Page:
Congress 2021 blog edition
By Anurika Onyenso, Third Year General Management Major, University of Alberta, Augustana Campus.
The “Hedging, Erasing, Absolving, and Other “EDI” Pitfalls: Recreating Equity, Diversity and Inclusion Policies, and Praxis” webcast at Congress 2021 was an open event hosted by the ReCreation Collective and University of Alberta. It featured a panel of speakers who discussed the production of EDI policy documents and frameworks and how the language of EDI can either enable or constrain significant institutional change.
Drawing upon deeply intersectional and prefigurative methodologies and frameworks, panel members from the ReCreation Collective, a gathering of Indigenous, racialized, disabled, Muslim, 2SLGBTQIA scholars and invested practitioners, presented their research findings from a discourse analysis of 143 EDI policy documents from Canadian sport organizations.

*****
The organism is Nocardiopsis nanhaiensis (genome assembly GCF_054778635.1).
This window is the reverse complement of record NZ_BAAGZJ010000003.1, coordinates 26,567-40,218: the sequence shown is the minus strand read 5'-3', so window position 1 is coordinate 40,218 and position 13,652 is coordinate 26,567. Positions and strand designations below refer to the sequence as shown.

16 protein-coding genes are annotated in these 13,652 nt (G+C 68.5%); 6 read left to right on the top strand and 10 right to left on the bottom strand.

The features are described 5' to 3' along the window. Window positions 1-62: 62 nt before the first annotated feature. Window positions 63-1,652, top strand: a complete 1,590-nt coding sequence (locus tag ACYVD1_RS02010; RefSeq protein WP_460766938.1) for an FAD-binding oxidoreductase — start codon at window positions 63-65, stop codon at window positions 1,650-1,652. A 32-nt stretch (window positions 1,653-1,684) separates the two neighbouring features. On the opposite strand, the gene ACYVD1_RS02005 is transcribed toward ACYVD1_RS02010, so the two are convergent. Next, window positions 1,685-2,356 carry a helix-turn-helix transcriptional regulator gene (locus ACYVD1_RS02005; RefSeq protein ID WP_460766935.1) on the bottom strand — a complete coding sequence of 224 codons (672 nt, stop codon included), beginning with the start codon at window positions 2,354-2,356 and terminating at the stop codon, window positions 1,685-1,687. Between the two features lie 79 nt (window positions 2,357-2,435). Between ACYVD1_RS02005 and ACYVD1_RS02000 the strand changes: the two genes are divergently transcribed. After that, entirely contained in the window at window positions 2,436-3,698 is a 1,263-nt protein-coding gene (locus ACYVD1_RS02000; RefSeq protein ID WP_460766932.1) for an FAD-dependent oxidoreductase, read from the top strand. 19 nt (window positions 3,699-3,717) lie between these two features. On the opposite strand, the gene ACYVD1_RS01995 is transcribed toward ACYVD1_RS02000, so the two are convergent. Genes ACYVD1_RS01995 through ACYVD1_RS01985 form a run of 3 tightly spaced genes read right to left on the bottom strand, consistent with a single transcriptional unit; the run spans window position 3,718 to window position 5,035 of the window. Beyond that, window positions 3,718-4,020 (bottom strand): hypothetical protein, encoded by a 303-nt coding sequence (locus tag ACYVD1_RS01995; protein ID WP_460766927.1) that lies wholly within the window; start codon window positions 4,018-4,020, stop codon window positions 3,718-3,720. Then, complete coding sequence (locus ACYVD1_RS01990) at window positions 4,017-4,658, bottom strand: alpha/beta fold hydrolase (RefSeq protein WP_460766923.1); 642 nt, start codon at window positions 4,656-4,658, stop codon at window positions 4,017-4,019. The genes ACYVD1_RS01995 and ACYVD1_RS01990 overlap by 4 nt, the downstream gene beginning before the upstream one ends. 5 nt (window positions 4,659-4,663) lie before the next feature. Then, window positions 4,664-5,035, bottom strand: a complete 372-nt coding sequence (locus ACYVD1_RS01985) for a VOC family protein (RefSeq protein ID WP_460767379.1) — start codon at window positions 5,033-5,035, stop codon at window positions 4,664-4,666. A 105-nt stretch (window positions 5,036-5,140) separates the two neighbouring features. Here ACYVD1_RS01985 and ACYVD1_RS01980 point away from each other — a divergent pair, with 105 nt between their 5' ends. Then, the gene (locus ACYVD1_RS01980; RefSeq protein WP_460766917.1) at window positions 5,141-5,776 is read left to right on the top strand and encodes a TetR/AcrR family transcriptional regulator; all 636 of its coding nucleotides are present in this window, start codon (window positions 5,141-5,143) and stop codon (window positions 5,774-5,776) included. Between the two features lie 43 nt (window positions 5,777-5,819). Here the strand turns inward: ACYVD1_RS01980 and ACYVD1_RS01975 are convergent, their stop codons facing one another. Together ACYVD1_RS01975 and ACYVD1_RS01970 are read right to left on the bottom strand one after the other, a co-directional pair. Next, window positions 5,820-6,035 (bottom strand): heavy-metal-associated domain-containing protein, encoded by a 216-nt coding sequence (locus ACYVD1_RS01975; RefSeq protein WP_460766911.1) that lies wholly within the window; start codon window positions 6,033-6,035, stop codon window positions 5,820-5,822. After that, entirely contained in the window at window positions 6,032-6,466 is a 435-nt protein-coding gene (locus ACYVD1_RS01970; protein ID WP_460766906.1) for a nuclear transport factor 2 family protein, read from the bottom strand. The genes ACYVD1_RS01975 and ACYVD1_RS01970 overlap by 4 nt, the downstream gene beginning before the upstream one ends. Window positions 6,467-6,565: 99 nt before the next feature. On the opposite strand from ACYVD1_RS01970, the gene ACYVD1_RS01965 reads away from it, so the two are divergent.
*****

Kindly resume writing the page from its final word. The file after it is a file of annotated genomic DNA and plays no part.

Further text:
The findings from this research enabled the development of an analytic framework that has important implications for Canadian University EDI policies. It also helped identify specific ways contemporary EDI policies tend to ensure the reproduction of the status quo.
Focusing on racialized Canadians and her research on policy documents, Janelle Joseph highlighted East and South Asian groups as the biggest rising immigrant groups within Canada, but acknowledged that the lack of specific attention to them is astounding as they were nowhere to be seen in any of the Canadian University EDI policies.
Asides that, Joseph discussed the topic of intersectionality within the policies. For example:
- There are nine policies focusing on women, however, some of these women may be newcomers or experiencing poverty.
- There are 19 policies focused on transgender athletes, but, only nine that worked on those with disabilities.
- Joseph believes that there is an alarming lack of attention to intersectional identities, leading to forms of erasure as simple as failing to account for groups in policies. This shows attention to inclusion is actually absent.
Finally, focusing on social class, Chen Chen, PhD, Faculty of Kinesiology and Physical Education, University of Alberta, shed light on the need to raise awareness of class struggles and try to understand, engage and pay attention to the different constraints that have a revolutionary orientation towards challenging the global capitalist, especially those within North America.